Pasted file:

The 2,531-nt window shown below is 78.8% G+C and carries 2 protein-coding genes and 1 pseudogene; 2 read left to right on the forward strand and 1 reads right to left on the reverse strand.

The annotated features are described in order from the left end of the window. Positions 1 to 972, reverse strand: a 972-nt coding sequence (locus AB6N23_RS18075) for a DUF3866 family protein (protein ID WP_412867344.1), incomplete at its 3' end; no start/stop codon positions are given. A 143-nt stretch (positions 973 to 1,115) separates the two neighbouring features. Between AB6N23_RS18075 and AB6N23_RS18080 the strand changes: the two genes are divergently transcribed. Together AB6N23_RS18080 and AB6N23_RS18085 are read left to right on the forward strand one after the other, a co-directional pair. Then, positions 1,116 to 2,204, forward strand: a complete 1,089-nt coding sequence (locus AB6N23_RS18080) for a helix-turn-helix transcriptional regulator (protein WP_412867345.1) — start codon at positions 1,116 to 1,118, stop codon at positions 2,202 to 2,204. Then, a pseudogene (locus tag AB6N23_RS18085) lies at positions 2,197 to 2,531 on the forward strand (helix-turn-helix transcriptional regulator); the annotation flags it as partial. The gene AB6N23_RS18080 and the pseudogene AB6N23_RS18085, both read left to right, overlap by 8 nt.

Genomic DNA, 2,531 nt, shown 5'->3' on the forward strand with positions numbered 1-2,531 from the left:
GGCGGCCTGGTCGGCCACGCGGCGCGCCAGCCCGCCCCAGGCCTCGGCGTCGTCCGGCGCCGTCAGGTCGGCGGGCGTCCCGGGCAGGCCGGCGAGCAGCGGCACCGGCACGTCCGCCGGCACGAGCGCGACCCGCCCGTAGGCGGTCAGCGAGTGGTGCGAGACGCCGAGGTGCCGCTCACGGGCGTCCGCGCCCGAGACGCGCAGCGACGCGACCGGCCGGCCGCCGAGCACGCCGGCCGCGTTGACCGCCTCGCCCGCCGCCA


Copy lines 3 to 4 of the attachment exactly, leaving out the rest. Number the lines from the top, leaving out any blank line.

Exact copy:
Genomic DNA, 2,531 nt, shown 5'->3' on the forward strand with positions numbered 1-2,531 from the left:
GGCGGCCTGGTCGGCCACGCGGCGCGCCAGCCCGCCCCAGGCCTCGGCGTCGTCCGGCGCCGTCAGGTCGGCGGGCGTCCCGGGCAGGCCGGCGAGCAGCGGCACCGGCACGTCCGCCGGCACGAGCGCGACCCGCCCGTAGGCGGTCAGCGAGTGGTGCGAGACGCCGAGGTGCCGCTCACGGGCGTCCGCGCCCGAGACGCGCAGCGACGCGACCGGCCGGCCGCCGAGCACGCCGGCCGCGTTGACCGCCTCGCCCGCCGCCA